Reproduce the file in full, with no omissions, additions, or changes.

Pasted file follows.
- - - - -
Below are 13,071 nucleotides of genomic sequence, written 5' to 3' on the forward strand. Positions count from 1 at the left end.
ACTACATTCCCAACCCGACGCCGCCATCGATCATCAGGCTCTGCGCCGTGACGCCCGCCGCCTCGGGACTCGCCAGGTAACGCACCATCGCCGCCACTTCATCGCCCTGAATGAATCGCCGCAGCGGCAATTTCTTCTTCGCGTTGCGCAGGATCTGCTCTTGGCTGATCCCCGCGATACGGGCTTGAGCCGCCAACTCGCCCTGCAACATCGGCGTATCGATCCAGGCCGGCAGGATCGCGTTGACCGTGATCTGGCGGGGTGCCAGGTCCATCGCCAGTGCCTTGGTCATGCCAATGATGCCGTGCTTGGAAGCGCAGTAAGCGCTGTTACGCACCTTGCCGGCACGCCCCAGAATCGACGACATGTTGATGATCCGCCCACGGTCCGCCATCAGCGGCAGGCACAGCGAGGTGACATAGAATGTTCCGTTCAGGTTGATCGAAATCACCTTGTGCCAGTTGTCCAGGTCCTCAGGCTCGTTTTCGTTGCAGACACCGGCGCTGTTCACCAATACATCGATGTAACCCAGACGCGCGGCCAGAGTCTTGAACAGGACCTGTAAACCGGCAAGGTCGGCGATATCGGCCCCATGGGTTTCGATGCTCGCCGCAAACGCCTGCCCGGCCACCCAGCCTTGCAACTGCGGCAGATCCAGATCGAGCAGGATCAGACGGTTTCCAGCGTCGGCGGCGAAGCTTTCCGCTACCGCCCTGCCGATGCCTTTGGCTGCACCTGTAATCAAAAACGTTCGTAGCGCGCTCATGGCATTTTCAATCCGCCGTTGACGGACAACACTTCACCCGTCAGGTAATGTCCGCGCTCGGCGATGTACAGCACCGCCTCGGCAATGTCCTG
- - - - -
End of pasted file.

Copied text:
Below are 13,071 nucleotides of genomic sequence, written 5' to 3' on the forward strand. Positions count from 1 at the left end.
ACTACATTCCCAACCCGACGCCGCCATCGATCATCAGGCTCTGCGCCGTGACGCCCGCCGCCTCGGGACTCGCCAGGTAACGCACCATCGCCGCCACTTCATCGCCCTGAATGAATCGCCGCAGCGGCAATTTCTTCTTCGCGTTGCGCAGGATCTGCTCTTGGCTGATCCCCGCGATACGGGCTTGAGCCGCCAACTCGCCCTGCAACATCGGCGTATCGATCCAGGCCGGCAGGATCGCGTTGACCGTGATCTGGCGGGGTGCCAGGTCCATCGCCAGTGCCTTGGTCATGCCAATGATGCCGTGCTTGGAAGCGCAGTAAGCGCTGTTACGCACCTTGCCGGCACGCCCCAGAATCGACGACATGTTGATGATCCGCCCACGGTCCGCCATCAGCGGCAGGCACAGCGAGGTGACATAGAATGTTCCGTTCAGGTTGATCGAAATCACCTTGTGCCAGTTGTCCAGGTCCTCAGGCTCGTTTTCGTTGCAGACACCGGCGCTGTTCACCAATACATCGATGTAACCCAGACGCGCGGCCAGAGTCTTGAACAGGACCTGTAAACCGGCAAGGTCGGCGATATCGGCCCCATGGGTTTCGATGCTCGCCGCAAACGCCTGCCCGGCCACCCAGCCTTGCAACTGCGGCAGATCCAGATCGAGCAGGATCAGACGGTTTCCAGCGTCGGCGGCGAAGCTTTCCGCTACCGCCCTGCCGATGCCTTTGGCTGCACCTGTAATCAAAAACGTTCGTAGCGCGCTCATGGCATTTTCAATCCGCCGTTGACGGACAACACTTCACCCGTCAGGTAATGTCCGCGCTCGGCGATGTACAGCACCGCCTCGGCAATGTCCTG